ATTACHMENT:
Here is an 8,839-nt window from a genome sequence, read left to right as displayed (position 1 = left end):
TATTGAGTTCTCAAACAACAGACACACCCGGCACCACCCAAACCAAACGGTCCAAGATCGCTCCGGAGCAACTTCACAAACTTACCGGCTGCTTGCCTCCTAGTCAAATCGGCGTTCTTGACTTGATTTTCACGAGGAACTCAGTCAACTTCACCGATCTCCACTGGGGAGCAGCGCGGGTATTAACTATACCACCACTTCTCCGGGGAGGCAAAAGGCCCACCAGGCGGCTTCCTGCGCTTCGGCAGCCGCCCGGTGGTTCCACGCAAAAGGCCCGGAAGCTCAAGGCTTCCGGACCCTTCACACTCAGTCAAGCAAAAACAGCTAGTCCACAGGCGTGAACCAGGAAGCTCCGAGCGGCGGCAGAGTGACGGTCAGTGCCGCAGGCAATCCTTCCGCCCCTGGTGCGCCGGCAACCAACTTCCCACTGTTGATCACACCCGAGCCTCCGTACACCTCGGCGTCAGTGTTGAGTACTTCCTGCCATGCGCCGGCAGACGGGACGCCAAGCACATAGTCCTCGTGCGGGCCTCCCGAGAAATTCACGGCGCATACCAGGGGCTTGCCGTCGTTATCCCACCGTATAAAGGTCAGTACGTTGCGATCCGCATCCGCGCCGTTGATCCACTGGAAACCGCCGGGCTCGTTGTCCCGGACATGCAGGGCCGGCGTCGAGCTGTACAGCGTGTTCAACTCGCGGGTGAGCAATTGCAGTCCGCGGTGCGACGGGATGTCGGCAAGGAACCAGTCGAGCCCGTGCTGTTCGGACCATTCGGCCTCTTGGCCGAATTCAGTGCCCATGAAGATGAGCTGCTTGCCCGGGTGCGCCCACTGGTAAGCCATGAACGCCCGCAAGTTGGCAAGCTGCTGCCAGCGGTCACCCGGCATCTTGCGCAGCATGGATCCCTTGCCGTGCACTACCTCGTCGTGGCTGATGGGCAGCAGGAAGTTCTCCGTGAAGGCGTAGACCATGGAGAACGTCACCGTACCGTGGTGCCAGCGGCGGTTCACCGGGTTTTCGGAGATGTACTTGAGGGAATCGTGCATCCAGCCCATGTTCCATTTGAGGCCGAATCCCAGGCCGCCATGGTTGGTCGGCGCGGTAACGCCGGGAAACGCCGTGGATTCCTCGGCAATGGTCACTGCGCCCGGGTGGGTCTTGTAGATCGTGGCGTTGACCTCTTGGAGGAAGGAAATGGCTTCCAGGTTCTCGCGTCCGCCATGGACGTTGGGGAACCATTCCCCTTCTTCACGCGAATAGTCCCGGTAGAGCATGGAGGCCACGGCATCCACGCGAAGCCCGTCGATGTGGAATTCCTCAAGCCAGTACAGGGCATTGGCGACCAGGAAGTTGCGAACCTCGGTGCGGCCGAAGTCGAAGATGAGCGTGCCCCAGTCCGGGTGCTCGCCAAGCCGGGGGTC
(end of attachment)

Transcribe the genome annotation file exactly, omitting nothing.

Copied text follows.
Here is an 8,839-nt window from a genome sequence, read left to right as displayed (position 1 = left end):
TATTGAGTTCTCAAACAACAGACACACCCGGCACCACCCAAACCAAACGGTCCAAGATCGCTCCGGAGCAACTTCACAAACTTACCGGCTGCTTGCCTCCTAGTCAAATCGGCGTTCTTGACTTGATTTTCACGAGGAACTCAGTCAACTTCACCGATCTCCACTGGGGAGCAGCGCGGGTATTAACTATACCACCACTTCTCCGGGGAGGCAAAAGGCCCACCAGGCGGCTTCCTGCGCTTCGGCAGCCGCCCGGTGGTTCCACGCAAAAGGCCCGGAAGCTCAAGGCTTCCGGACCCTTCACACTCAGTCAAGCAAAAACAGCTAGTCCACAGGCGTGAACCAGGAAGCTCCGAGCGGCGGCAGAGTGACGGTCAGTGCCGCAGGCAATCCTTCCGCCCCTGGTGCGCCGGCAACCAACTTCCCACTGTTGATCACACCCGAGCCTCCGTACACCTCGGCGTCAGTGTTGAGTACTTCCTGCCATGCGCCGGCAGACGGGACGCCAAGCACATAGTCCTCGTGCGGGCCTCCCGAGAAATTCACGGCGCATACCAGGGGCTTGCCGTCGTTATCCCACCGTATAAAGGTCAGTACGTTGCGATCCGCATCCGCGCCGTTGATCCACTGGAAACCGCCGGGCTCGTTGTCCCGGACATGCAGGGCCGGCGTCGAGCTGTACAGCGTGTTCAACTCGCGGGTGAGCAATTGCAGTCCGCGGTGCGACGGGATGTCGGCAAGGAACCAGTCGAGCCCGTGCTGTTCGGACCATTCGGCCTCTTGGCCGAATTCAGTGCCCATGAAGATGAGCTGCTTGCCCGGGTGCGCCCACTGGTAAGCCATGAACGCCCGCAAGTTGGCAAGCTGCTGCCAGCGGTCACCCGGCATCTTGCGCAGCATGGATCCCTTGCCGTGCACTACCTCGTCGTGGCTGATGGGCAGCAGGAAGTTCTCCGTGAAGGCGTAGACCATGGAGAACGTCACCGTACCGTGGTGCCAGCGGCGGTTCACCGGGTTTTCGGAGATGTACTTGAGGGAATCGTGCATCCAGCCCATGTTCCATTTGAGGCCGAATCCCAGGCCGCCATGGTTGGTCGGCGCGGTAACGCCGGGAAACGCCGTGGATTCCTCGGCAATGGTCACTGCGCCCGGGTGGGTCTTGTAGATCGTGGCGTTGACCTCTTGGAGGAAGGAAATGGCTTCCAGGTTCTCGCGTCCGCCATGGACGTTGGGGAACCATTCCCCTTCTTCACGCGAATAGTCCCGGTAGAGCATGGAGGCCACGGCATCCACGCGAAGCCCGTCGATGTGGAATTCCTCAAGCCAGTACAGGGCATTGGCGACCAGGAAGTTGCGAACCTCGGTGCGGCCGAAGTCGAAGATGAGCGTGCCCCAGTCCGGGTGCTCGCCAAGCCGGGGGTC